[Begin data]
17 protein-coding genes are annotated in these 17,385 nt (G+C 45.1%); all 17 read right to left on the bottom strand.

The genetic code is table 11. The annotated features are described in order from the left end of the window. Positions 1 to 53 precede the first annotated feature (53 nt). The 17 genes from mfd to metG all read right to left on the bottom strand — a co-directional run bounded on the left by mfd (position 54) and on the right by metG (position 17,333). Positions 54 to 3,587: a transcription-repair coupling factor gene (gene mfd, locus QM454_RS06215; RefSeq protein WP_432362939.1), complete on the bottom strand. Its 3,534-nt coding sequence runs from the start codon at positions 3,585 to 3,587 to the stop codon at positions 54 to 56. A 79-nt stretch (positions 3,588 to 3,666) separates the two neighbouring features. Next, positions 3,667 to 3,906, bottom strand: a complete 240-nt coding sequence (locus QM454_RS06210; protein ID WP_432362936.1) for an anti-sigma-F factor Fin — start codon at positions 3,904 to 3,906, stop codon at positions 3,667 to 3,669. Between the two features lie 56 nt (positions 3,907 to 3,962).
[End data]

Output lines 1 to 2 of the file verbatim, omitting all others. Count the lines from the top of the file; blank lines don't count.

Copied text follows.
17 protein-coding genes are annotated in these 17,385 nt (G+C 45.1%); all 17 read right to left on the bottom strand.

The genetic code is table 11. The annotated features are described in order from the left end of the window. Positions 1 to 53 precede the first annotated feature (53 nt). The 17 genes from mfd to metG all read right to left on the bottom strand — a co-directional run bounded on the left by mfd (position 54) and on the right by metG (position 17,333). Positions 54 to 3,587: a transcription-repair coupling factor gene (gene mfd, locus QM454_RS06215; RefSeq protein WP_432362939.1), complete on the bottom strand. Its 3,534-nt coding sequence runs from the start codon at positions 3,585 to 3,587 to the stop codon at positions 54 to 56. A 79-nt stretch (positions 3,588 to 3,666) separates the two neighbouring features. Next, positions 3,667 to 3,906, bottom strand: a complete 240-nt coding sequence (locus QM454_RS06210; protein ID WP_432362936.1) for an anti-sigma-F factor Fin — start codon at positions 3,904 to 3,906, stop codon at positions 3,667 to 3,669. Between the two features lie 56 nt (positions 3,907 to 3,962).